Monday, February 11, 2013

Me, struggling up the last bit of the stairs, 15 minutes into the climb!                                       

We climbed up Jacob’s Ladder, it was quite the heart racing climb.  Barry continued to ascend fairly steadily, although he did stop to rest and I was close enough to talk to him until just past the middle.  Then I had to stop longer and more regularly than he did and he was 3 minutes ahead of me at the end.  We walked about 2/3 of the way down the steps and then hiked along the ridge and down into town.  My legs were quivering for awhile afterwards.  We visited the museum and learned more of the fascinating history of the island.  St. Helena played a role when the British were attempting to stop the slave trade between Africa/Brazil and the Caribbean. When the slave ships were captured they were brought here and the slaves were freed here.  The island population’s demographics are a testament to that with a great mixing of the races.  The white British sailors and soldiers, the Portuguese, the Chinese, the Boers, the Malays and the Africans all mixed and matched here and the people are a wonderful light brown, and when the locals are talking to each other one really has to listen to catch what they are saying, their accents are so broad.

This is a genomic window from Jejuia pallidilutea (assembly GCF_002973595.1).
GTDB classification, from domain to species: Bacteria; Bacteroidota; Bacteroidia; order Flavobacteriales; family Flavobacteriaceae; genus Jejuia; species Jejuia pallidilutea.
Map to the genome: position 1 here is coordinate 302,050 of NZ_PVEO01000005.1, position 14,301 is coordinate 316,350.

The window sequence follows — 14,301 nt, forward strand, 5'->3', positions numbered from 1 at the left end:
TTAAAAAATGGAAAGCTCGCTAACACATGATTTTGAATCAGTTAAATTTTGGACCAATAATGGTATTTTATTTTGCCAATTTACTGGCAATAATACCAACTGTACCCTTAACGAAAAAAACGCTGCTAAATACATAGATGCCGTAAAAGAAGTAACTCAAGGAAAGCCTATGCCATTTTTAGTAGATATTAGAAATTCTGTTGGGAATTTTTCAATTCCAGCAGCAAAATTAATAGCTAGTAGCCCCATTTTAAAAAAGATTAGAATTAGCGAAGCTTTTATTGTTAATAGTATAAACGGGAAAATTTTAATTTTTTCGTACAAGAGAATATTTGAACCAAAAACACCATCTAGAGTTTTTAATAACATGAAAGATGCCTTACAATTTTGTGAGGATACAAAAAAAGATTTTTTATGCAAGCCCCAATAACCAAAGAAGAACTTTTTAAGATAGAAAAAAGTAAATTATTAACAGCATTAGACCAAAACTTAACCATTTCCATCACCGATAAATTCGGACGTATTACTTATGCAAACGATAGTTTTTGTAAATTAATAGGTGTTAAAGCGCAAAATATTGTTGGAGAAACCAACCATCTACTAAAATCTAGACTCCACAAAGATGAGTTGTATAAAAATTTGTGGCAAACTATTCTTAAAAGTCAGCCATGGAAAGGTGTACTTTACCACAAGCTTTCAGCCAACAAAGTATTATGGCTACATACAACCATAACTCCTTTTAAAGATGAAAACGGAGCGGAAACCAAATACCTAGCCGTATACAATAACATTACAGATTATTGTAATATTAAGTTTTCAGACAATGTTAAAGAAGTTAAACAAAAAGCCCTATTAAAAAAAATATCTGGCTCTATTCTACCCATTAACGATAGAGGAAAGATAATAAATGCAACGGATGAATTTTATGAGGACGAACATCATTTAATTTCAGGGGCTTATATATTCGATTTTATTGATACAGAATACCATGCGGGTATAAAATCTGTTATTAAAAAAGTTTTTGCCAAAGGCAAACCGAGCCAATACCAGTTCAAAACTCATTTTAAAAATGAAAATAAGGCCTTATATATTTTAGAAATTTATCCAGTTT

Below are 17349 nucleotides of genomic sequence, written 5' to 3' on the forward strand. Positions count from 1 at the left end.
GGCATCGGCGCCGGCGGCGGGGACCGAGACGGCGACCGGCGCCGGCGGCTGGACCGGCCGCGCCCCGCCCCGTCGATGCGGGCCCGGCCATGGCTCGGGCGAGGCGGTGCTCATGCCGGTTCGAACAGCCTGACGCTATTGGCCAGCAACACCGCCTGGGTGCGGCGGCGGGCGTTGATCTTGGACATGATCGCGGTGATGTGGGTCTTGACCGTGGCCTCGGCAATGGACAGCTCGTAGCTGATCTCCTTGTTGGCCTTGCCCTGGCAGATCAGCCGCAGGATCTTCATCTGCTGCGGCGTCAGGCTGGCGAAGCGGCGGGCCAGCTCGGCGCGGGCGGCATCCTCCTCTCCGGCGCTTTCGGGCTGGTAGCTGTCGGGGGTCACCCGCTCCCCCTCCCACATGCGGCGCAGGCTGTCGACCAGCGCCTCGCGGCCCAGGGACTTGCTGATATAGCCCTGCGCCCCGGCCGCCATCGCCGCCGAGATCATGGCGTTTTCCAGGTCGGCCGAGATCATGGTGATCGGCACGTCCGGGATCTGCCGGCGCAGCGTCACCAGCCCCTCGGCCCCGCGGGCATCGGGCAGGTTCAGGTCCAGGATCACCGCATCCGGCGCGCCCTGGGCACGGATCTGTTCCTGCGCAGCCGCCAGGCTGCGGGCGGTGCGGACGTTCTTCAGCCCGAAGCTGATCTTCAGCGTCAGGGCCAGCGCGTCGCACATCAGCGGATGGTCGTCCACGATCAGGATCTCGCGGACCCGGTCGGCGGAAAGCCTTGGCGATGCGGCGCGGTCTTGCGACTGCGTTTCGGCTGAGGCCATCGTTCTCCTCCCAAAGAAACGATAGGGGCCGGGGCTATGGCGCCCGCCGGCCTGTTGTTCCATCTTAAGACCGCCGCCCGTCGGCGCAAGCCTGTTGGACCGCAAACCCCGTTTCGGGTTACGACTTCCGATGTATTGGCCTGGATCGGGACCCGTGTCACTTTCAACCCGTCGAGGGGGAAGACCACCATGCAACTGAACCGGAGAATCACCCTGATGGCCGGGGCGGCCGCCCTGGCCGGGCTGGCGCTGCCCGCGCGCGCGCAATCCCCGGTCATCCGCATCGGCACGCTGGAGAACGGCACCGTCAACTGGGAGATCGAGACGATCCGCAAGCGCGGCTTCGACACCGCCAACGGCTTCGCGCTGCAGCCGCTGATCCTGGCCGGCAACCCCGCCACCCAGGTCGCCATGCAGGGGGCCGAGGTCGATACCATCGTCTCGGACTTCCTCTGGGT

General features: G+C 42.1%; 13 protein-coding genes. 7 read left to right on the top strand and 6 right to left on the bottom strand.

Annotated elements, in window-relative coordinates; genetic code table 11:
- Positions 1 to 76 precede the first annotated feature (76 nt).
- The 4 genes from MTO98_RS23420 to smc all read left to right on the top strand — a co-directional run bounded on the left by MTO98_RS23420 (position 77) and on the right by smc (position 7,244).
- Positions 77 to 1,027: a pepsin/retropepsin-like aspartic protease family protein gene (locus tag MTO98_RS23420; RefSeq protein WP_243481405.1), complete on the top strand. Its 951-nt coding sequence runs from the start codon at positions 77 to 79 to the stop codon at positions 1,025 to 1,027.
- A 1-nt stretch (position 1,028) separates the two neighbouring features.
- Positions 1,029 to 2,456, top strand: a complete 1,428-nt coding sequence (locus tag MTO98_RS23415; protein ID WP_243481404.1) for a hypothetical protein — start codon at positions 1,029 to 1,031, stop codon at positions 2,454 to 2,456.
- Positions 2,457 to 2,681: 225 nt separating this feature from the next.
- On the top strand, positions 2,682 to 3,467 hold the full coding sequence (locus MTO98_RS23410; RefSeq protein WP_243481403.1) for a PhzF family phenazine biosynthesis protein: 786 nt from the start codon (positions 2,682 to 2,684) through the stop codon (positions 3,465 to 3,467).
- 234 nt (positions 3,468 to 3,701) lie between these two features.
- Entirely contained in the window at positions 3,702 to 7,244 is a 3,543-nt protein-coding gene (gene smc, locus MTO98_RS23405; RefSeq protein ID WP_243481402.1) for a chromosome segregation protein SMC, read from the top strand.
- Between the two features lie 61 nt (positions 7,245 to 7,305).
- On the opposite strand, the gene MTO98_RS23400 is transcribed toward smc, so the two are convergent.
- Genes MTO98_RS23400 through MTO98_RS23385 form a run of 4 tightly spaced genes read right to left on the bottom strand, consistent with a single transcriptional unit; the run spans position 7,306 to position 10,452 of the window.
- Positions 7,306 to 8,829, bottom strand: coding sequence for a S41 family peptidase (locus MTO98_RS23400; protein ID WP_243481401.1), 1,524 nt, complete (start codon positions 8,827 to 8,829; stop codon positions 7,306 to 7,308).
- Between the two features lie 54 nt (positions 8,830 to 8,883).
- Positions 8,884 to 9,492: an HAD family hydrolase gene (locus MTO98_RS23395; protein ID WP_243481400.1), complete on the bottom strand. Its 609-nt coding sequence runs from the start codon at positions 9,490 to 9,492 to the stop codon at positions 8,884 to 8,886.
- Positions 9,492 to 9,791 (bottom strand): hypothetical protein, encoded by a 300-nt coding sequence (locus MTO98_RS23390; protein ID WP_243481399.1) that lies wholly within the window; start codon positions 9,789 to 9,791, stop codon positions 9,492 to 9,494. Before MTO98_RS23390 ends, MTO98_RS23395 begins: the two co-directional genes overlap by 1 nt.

Tagish arrived from Namibia so we arranged to do one last hike with them before we parted ways.  We are heading to southern Brazil and they are off to Ascension and then the Barbados.  We hiked the highest point on the island, Diana’s Peak. Most of the hike was on an old road through the flax fields. Flax was brought in from New Zealand and was a viable industry here from the 1930’s to the 1960’s when cotton and nylon killed the market. The climate is totally different at sea level in town from the our hiking route.  In town it is hot and dry while up above the clouds roll up from the sea on the windward side of the island and it is damp and cool.  We all really enjoyed our time up in the clouds.  
We had a great dive on the steamship Papanui that sunk just off shore in the harbour.  It was using coal for fuel and when it left a fire was discovered in one of the bunkers, they managed to sail back into Jamestown and beached the boat.  They got all the passengers off and awhile later she sunk.  It is over 100 meters long and it was great fun, swimming around the pieces that were left on the bottom.  There were lots of small fish and we saw 4 or 5 good sized crayfish.  There tentacles were monstrous, they would have been great for supper. 
We are off in a few hours, just going ashore this morning to check out and stock up on essentials such as mild, bread and chocolate!!  If I can hook up to the internet via our ham radio I will send reports, if not I have promised to phone every three days so you can monitor our progress. My brother who is vacationing in Arizona has said he will keep up the blog for me. 

Note the height, 823m and that is very close to sea level
The lichen was awesome on this tree

The flax along the old road